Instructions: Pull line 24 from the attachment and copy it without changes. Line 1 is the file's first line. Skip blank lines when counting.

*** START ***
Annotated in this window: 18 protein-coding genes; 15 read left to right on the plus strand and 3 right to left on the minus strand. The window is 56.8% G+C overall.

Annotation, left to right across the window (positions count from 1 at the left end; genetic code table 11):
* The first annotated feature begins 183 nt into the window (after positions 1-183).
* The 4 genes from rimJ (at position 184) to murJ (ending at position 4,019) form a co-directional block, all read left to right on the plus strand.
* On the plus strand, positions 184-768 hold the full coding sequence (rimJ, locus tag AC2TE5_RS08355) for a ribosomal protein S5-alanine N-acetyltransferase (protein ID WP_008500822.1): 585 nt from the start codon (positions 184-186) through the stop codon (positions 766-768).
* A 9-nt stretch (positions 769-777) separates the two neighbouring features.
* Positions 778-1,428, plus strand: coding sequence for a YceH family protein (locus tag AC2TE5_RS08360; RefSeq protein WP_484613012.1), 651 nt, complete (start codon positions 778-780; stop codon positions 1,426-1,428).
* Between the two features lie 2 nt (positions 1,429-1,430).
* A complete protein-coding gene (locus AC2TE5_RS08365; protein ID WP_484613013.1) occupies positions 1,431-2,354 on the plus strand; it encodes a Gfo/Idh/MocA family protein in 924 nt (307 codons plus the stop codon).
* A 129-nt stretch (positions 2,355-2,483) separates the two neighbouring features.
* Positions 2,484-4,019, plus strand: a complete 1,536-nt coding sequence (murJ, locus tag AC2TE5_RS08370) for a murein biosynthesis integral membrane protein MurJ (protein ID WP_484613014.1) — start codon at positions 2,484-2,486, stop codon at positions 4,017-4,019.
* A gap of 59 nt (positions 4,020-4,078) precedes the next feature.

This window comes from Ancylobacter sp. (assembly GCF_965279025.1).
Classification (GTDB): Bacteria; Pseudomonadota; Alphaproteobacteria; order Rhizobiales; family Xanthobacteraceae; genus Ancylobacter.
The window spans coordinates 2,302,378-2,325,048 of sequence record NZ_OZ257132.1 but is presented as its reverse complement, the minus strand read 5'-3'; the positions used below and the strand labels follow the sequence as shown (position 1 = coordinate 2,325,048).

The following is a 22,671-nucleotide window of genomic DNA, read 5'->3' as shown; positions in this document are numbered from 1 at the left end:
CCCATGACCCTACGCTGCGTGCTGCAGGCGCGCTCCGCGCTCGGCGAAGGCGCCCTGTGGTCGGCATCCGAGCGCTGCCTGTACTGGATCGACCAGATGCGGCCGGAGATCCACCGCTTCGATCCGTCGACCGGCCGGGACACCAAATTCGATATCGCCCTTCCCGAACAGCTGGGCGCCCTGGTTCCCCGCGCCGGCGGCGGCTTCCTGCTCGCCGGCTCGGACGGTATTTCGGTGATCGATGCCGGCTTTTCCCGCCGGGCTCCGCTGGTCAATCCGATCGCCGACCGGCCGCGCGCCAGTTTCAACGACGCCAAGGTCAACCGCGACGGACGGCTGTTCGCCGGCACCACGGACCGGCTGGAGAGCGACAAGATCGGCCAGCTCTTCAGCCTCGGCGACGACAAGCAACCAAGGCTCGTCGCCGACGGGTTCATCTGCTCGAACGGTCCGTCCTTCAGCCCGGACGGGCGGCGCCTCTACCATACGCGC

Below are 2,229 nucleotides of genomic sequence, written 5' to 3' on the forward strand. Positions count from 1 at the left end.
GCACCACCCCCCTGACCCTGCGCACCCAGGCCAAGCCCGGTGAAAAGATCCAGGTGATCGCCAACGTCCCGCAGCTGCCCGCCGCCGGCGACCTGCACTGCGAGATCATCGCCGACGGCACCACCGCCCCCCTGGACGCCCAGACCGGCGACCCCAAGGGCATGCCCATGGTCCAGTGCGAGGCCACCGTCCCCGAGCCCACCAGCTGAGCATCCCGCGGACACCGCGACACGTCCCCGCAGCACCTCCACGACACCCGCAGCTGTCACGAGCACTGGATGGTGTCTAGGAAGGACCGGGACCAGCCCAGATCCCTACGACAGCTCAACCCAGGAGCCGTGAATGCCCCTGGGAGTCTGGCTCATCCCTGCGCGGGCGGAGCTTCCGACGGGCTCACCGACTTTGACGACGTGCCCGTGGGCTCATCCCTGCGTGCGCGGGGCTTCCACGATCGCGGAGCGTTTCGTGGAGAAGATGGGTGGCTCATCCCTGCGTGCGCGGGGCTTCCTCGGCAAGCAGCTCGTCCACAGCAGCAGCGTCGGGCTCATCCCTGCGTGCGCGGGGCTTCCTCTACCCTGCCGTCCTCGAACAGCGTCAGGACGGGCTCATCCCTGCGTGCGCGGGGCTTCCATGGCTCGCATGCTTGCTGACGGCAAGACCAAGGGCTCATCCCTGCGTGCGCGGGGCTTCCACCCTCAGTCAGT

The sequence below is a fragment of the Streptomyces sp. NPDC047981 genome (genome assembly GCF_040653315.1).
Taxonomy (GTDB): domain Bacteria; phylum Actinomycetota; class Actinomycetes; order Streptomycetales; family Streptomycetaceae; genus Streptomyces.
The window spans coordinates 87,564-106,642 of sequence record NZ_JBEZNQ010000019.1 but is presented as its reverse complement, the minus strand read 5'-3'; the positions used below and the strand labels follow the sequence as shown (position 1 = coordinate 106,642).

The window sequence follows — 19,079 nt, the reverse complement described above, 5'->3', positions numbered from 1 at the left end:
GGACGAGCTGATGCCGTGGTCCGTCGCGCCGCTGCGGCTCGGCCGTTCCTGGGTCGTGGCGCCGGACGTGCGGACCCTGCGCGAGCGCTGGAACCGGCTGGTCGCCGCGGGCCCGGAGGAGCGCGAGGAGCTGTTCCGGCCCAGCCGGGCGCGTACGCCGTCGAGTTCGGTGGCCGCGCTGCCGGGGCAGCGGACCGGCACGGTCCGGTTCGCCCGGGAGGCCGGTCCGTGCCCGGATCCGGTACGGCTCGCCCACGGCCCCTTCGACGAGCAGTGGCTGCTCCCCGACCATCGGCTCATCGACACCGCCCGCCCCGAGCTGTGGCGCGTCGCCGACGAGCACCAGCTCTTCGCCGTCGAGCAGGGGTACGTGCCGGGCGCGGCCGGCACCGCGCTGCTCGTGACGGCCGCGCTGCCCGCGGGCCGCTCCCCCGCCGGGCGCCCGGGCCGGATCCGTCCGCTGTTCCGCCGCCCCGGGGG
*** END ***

GGACGAGCTGATGCCGTGGTCCGTCGCGCCGCTGCGGCTCGGCCGTTCCTGGGTCGTGGCGCCGGACGTGCGGACCCTGCGCGAGCGCTGGAACCGGCTGGTCGCCGCGGGCCCGGAGGAGCGCGAGGAGCTGTTCCGGCCCAGCCGGGCGCGTACGCCGTCGAGTTCGGTGGCCGCGCTGCCGGGGCAGCGGACCGGCACGGTCCGGTTCGCCCGGGAGGCCGGTCCGTGCCCGGATCCGGTACGGCTCGCCCACGGCCCCTTCGACGAGCAGTGGCTGCTCCCCGACCATCGGCTCATCGACACCGCCCGCCCCGAGCTGTGGCGCGTCGCCGACGAGCACCAGCTCTTCGCCGTCGAGCAGGGGTACGTGCCGGGCGCGGCCGGCACCGCGCTGCTCGTGACGGCCGCGCTGCCCGCGGGCCGCTCCCCCGCCGGGCGCCCGGGCCGGATCCGTCCGCTGTTCCGCCGCCCCGGGGG